Richland County Sheriff's Department breaks up homeless encampment on private property
The Richland County Sheriff’s Department Thursday ousted an undetermined number of unhoused adults and children from an encampment, saying the move was an attempt to both reduce crime in the area of the camp and to get members of the community to services.
Sheriff Leon Lott said in a phone interview Friday that some past residents of the encampment have ben linked to criminal activity, including a spate of break-ins in Columbia, which three people were recently charged in connection with.
“Some people who are homeless are criminals,” Sheriff Lott said. “Not all of them are like that, but some are.”
Lila Anna Sauls, president and CEO of Homeless No More, a shelter and social services agency in Columbia, said that those who were living at this encampment in the woods are homeless by choice.
“These are not the homeless who want to come in for services,” Sauls said.
She emphasized, however, that this is not the norm, and that while the individuals connected to the encampment broken up Thursday have been tied to high property crime rates in the neighborhood, most homeless are not criminals.
“We really push back on the idea that all homeless are [criminals],” she said. “Our families in the shelters, in our programs … they’re not that.”
The camp destroyed Thursday was on private property. Sheriff Lott said the site was littered with needles and was “trashed.” He called the living conditions “atrocious.” The move to oust people encamped there was done with the permission of the property owner and in coordination with local homeless and social services agencies, he said.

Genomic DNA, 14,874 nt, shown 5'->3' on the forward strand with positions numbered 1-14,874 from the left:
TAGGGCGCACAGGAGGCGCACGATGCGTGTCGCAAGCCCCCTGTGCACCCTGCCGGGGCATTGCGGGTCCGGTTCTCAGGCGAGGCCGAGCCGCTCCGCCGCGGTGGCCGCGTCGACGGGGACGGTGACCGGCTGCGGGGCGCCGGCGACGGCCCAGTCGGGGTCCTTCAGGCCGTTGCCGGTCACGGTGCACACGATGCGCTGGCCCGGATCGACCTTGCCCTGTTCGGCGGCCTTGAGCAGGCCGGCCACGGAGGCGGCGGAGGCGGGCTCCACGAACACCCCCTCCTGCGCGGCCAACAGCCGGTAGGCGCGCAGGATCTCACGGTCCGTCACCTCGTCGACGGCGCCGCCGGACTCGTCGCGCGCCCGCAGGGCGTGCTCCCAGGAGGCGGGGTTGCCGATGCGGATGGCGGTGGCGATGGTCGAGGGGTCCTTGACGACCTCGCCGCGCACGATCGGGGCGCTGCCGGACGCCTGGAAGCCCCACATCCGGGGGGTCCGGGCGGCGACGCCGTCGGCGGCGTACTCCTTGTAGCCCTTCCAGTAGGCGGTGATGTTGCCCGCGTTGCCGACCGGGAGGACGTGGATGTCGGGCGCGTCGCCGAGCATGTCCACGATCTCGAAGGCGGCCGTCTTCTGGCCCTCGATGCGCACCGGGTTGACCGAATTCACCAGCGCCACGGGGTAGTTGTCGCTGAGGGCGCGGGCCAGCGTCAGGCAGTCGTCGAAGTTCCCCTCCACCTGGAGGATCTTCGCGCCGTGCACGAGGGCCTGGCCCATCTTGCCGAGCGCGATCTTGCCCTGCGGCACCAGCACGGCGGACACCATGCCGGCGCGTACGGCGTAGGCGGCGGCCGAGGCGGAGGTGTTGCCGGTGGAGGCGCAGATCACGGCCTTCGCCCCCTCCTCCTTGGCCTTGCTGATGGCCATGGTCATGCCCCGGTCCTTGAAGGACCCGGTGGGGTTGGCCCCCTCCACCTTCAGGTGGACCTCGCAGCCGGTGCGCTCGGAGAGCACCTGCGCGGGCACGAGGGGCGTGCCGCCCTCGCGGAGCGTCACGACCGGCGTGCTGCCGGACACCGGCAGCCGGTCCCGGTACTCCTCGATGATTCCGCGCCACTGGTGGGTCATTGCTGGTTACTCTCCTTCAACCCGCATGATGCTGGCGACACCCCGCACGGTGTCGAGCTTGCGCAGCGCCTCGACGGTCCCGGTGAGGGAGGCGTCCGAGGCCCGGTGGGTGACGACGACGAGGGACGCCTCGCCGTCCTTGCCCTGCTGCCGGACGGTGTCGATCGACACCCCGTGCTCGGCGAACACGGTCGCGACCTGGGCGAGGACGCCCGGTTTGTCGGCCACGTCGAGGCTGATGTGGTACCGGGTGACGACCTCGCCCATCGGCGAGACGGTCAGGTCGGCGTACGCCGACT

The sheriff said officers approached the site two weeks ago to tell people encamped there that they were trespassing and would have to leave. He said encampment residents were informed of services, but the Sheriff’s Department did not provide transportation to any locations. He said a nearby bus station could get them transportation to any services, such as homeless shelters or social/health clinics that could provide help finding food, housing, and medical/addiction treatment. He said that some individuals have already sought out services in Columbia.
No one was arrested, he said.
“This is not ‘us against them,’” Sheriff Lott said. “It’s us trying to get them to go to these services. They get no services in the woods.”
He said the ouster was an effort to force the hands of those who had been living at the encampment to seek the help they need, adding that he hopes the children living with their parents at the site can get help.
“Children did not make the decision [to live there],” he said.